February 17, 2022
SEOUL – Tomas Ojea Quintana, the UN special rapporteur on North Korea’s human rights situation, met with senior officials in Seoul on Wednesday and discussed human rights concerns in the reclusive nation.
Quintana arrived here on Tuesday for a nine-day stay, during which he will meet South Korean government officials, lawmakers as well as civic groups and North Korean defectors.
The purpose of his visit is to collect data necessary for writing a report on the findings of right abuses in the North and relevant recommendations, which will be submitted to the UN Human Rights Council and General Assembly in March.
The North has not granted Quintana’s visit to the country, despite repeated requests, according to the UN Human Rights office.
He met with Vice Unification Minister Choi Young-jun in the morning, followed by a working-level talks with the ministry’s director in charge of North Korea’s human rights assistance.
During Quintana’s meeting with Choi, the two sides discussed pending humanitarian issues, including the reunion of the families separated by the 1950-53 Korean War, the Unification Ministry said.
“The efforts to improve inter-Korean relations and establish peace on the Korean Peninsula should progress hand in hand based on the international community’s efforts to actually promote North Koreans’ human rights,” Choi was quoted as saying during their meeting.
In the afternoon, he met with Second Vice Foreign Minister Choi Jong-moon to discuss efforts and ways to cooperate in order to improve North Korea’s human rights.
On Thursday, Quintana is also slated to meet with the elder brother of a South Korean official killed by North Korean soldiers after drifting across the inter-Korean sea border in 2020, and the family member of a victim who was in a plane hijacked by North Korea in 1969.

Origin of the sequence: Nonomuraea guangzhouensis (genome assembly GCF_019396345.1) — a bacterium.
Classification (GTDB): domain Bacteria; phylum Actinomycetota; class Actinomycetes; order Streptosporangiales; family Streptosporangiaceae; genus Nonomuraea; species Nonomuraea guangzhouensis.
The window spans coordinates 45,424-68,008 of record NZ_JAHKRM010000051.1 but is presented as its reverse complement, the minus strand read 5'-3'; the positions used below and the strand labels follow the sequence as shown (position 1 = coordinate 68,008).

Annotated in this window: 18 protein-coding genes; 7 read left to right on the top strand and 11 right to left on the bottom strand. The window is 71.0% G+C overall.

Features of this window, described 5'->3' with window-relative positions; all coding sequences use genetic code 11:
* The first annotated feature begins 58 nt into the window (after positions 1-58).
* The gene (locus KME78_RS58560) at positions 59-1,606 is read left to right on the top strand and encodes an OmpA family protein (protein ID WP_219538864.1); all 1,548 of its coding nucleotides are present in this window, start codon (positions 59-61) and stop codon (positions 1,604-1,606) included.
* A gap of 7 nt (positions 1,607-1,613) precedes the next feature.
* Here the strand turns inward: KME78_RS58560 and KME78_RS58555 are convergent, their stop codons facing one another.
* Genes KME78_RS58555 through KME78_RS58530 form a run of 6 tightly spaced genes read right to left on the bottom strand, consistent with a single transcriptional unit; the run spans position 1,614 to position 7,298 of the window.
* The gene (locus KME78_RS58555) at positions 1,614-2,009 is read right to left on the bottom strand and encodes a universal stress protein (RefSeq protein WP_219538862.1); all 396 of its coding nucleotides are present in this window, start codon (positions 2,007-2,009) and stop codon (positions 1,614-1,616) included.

It marks Quintana’s seventh visit here since his appointment by the UN Human Rights Council in March 2016, with his last trip to Seoul in June 2019. This visit is expected to be his last before his term ends in August.
The special rapporteur on the situation of human rights in the North was established by the UN Commission on Human Rights in 2004, which is tasked to investigate and report on the situation of human rights in the country and on the government’s compliance obligations under international human rights law.
In his last report released in October, Quintana expressed concerns that prolonged and strict COVID-19 measures in the country have resulted in “severe economic hardship and increased vulnerability to human rights violations amongst the general population.”
“People’s access to food is a serious concern and the most vulnerable children and elderly are at risk of starvation,” he said.
The UN investigator also called for the need to ease the UN Security Council sanctions on the North, “that negatively affect humanitarian assistance and human rights.”
Quintana has also been vocal about the South Korean government’s activities and legislation in regard to the North. He criticized Seoul’s new law that bans sending anti-Pyongyang leaflets across the border by activists, as an infringement on the right to freedom of expression. He has also raised concerns on the South Korean government inspecting North Korean defector-led groups in the country.